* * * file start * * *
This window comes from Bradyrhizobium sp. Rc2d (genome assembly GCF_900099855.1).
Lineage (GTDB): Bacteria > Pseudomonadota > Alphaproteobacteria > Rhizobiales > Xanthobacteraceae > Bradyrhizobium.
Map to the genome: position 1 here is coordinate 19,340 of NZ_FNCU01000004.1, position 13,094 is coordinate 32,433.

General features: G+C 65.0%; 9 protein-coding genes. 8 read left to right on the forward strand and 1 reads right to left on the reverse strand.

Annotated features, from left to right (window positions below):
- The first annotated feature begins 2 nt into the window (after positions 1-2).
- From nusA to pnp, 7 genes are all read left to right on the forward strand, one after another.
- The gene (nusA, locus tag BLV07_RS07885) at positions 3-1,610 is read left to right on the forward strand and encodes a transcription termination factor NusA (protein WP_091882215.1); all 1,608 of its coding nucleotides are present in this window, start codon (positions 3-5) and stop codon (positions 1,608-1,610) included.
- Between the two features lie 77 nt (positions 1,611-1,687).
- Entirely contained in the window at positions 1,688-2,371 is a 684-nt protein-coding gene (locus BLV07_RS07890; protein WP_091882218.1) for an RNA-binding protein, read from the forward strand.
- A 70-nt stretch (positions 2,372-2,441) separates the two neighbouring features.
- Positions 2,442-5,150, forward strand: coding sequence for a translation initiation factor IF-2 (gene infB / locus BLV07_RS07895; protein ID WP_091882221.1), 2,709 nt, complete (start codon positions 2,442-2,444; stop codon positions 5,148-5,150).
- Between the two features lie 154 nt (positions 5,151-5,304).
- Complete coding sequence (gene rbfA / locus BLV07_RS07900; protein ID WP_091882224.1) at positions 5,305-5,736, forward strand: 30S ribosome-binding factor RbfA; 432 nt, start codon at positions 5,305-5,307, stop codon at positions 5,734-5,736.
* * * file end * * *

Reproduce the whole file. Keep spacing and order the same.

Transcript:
This window comes from Bradyrhizobium sp. Rc2d (genome assembly GCF_900099855.1).
Lineage (GTDB): Bacteria > Pseudomonadota > Alphaproteobacteria > Rhizobiales > Xanthobacteraceae > Bradyrhizobium.
Map to the genome: position 1 here is coordinate 19,340 of NZ_FNCU01000004.1, position 13,094 is coordinate 32,433.

General features: G+C 65.0%; 9 protein-coding genes. 8 read left to right on the forward strand and 1 reads right to left on the reverse strand.

Annotated features, from left to right (window positions below):
- The first annotated feature begins 2 nt into the window (after positions 1-2).
- From nusA to pnp, 7 genes are all read left to right on the forward strand, one after another.
- The gene (nusA, locus tag BLV07_RS07885) at positions 3-1,610 is read left to right on the forward strand and encodes a transcription termination factor NusA (protein WP_091882215.1); all 1,608 of its coding nucleotides are present in this window, start codon (positions 3-5) and stop codon (positions 1,608-1,610) included.
- Between the two features lie 77 nt (positions 1,611-1,687).
- Entirely contained in the window at positions 1,688-2,371 is a 684-nt protein-coding gene (locus BLV07_RS07890; protein WP_091882218.1) for an RNA-binding protein, read from the forward strand.
- A 70-nt stretch (positions 2,372-2,441) separates the two neighbouring features.
- Positions 2,442-5,150, forward strand: coding sequence for a translation initiation factor IF-2 (gene infB / locus BLV07_RS07895; protein ID WP_091882221.1), 2,709 nt, complete (start codon positions 2,442-2,444; stop codon positions 5,148-5,150).
- Between the two features lie 154 nt (positions 5,151-5,304).
- Complete coding sequence (gene rbfA / locus BLV07_RS07900; protein ID WP_091882224.1) at positions 5,305-5,736, forward strand: 30S ribosome-binding factor RbfA; 432 nt, start codon at positions 5,305-5,307, stop codon at positions 5,734-5,736.